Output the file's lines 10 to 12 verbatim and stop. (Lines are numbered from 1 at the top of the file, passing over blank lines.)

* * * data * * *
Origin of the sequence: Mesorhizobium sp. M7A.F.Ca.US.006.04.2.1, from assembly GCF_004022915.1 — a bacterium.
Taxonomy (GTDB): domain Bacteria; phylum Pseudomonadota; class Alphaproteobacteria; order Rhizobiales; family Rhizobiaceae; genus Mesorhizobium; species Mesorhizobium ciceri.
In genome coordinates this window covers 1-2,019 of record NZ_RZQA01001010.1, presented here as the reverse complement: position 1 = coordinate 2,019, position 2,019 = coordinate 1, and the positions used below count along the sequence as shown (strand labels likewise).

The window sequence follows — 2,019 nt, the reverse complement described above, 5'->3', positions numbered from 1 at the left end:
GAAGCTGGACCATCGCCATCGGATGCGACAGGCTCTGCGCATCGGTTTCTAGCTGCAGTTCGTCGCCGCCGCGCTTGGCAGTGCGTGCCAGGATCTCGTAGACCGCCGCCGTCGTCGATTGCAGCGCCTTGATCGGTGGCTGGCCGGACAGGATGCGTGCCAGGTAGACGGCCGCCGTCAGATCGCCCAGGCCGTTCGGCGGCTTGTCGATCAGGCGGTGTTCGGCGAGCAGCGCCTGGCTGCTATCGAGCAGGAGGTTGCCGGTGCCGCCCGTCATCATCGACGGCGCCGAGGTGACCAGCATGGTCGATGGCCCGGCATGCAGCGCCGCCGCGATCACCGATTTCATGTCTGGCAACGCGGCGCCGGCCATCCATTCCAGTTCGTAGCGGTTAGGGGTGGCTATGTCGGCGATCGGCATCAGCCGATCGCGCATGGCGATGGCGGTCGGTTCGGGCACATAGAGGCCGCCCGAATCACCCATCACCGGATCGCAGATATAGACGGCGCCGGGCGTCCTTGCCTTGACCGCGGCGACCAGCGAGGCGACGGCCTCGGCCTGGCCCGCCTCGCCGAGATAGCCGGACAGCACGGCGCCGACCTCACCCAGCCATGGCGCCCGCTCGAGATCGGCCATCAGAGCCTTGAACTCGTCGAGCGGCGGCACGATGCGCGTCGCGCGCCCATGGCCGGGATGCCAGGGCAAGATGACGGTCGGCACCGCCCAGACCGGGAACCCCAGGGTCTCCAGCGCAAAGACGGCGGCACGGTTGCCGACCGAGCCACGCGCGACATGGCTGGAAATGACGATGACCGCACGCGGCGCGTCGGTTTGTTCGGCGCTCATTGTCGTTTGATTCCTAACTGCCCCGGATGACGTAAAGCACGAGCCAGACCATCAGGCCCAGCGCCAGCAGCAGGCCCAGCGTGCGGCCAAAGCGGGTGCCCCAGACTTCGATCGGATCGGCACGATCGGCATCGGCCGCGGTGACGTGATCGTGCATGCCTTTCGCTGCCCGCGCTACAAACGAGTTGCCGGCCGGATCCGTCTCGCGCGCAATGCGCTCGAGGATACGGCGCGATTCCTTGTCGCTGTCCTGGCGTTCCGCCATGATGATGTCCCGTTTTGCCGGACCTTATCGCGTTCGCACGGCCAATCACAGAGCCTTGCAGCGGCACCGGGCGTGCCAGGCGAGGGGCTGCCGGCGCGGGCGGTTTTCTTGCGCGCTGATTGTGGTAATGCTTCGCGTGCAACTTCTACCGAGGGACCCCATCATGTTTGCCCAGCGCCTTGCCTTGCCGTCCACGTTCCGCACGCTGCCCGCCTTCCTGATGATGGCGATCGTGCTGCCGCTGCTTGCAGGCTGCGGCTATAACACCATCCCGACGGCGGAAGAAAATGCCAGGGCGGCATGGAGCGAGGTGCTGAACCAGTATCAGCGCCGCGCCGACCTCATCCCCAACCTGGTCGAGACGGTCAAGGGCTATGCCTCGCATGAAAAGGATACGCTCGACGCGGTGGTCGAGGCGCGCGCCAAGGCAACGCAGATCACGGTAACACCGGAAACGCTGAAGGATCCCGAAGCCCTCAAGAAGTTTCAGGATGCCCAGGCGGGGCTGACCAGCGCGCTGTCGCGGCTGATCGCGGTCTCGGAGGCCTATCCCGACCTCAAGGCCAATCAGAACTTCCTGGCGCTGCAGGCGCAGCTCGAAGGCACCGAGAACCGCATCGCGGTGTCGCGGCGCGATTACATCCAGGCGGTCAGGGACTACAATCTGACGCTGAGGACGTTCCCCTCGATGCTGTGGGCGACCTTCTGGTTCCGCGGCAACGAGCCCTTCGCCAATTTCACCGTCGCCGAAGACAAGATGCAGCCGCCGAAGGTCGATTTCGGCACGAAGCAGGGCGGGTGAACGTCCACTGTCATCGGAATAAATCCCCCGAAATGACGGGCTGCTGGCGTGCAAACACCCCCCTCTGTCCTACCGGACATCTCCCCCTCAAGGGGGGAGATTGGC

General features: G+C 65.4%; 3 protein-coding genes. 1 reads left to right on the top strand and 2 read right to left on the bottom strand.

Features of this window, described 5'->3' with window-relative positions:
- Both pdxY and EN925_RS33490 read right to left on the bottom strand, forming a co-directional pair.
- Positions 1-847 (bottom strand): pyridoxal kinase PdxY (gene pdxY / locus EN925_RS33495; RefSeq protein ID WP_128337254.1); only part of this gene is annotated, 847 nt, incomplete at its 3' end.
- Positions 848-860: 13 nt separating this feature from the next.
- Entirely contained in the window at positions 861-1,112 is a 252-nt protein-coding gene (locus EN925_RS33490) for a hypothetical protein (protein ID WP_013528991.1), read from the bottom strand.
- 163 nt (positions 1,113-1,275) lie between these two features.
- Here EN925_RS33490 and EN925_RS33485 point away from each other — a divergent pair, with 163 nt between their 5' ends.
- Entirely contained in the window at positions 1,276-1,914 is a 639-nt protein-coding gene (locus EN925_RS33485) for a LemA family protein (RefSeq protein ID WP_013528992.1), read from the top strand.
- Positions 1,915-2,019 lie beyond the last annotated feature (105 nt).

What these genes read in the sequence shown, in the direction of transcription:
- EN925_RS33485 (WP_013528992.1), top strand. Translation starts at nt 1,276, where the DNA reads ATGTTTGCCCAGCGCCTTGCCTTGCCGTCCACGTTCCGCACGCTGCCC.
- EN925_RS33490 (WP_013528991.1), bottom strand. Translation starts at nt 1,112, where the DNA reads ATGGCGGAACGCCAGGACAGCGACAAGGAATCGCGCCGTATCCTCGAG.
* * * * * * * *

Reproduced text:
- Positions 848-860: 13 nt separating this feature from the next.
- Entirely contained in the window at positions 861-1,112 is a 252-nt protein-coding gene (locus EN925_RS33490) for a hypothetical protein (protein ID WP_013528991.1), read from the bottom strand.
- 163 nt (positions 1,113-1,275) lie between these two features.